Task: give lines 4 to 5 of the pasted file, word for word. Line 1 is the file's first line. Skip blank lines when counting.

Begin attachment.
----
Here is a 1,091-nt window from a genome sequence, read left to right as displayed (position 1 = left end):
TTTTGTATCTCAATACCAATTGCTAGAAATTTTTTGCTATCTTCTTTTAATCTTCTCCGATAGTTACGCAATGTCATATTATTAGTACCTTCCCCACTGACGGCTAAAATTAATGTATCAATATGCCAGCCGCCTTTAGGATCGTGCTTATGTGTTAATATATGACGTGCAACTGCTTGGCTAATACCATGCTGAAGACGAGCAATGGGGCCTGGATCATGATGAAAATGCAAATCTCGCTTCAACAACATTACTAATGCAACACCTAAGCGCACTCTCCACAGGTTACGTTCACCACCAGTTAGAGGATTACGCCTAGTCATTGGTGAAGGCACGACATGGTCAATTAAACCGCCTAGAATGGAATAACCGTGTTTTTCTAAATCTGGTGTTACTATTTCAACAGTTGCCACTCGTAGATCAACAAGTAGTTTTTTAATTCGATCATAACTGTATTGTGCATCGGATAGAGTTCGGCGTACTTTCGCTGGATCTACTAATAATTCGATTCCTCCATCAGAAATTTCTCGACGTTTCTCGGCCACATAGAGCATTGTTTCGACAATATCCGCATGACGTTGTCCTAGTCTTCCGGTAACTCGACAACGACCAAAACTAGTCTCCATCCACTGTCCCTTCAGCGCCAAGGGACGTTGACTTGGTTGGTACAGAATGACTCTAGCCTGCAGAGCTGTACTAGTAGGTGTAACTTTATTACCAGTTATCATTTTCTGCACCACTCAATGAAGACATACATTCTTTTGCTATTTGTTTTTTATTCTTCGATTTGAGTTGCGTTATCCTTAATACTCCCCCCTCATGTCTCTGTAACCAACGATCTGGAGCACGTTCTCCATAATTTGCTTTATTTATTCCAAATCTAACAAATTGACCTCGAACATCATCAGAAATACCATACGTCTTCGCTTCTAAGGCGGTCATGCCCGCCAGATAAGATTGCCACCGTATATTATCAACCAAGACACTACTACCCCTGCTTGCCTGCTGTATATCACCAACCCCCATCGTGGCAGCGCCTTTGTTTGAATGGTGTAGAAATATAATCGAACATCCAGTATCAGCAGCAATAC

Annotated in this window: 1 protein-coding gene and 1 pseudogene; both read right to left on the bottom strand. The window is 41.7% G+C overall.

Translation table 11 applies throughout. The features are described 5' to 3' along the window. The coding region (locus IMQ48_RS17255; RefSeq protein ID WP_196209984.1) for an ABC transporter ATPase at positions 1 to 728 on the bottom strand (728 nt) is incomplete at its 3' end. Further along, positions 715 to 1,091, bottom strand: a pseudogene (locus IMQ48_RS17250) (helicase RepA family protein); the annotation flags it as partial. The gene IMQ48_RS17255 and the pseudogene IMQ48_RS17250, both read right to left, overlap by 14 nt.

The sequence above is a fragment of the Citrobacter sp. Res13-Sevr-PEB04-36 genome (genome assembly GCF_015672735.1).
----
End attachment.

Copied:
Translation table 11 applies throughout. The features are described 5' to 3' along the window. The coding region (locus IMQ48_RS17255; RefSeq protein ID WP_196209984.1) for an ABC transporter ATPase at positions 1 to 728 on the bottom strand (728 nt) is incomplete at its 3' end. Further along, positions 715 to 1,091, bottom strand: a pseudogene (locus IMQ48_RS17250) (helicase RepA family protein); the annotation flags it as partial. The gene IMQ48_RS17255 and the pseudogene IMQ48_RS17250, both read right to left, overlap by 14 nt.

The sequence above is a fragment of the Citrobacter sp. Res13-Sevr-PEB04-36 genome (genome assembly GCF_015672735.1).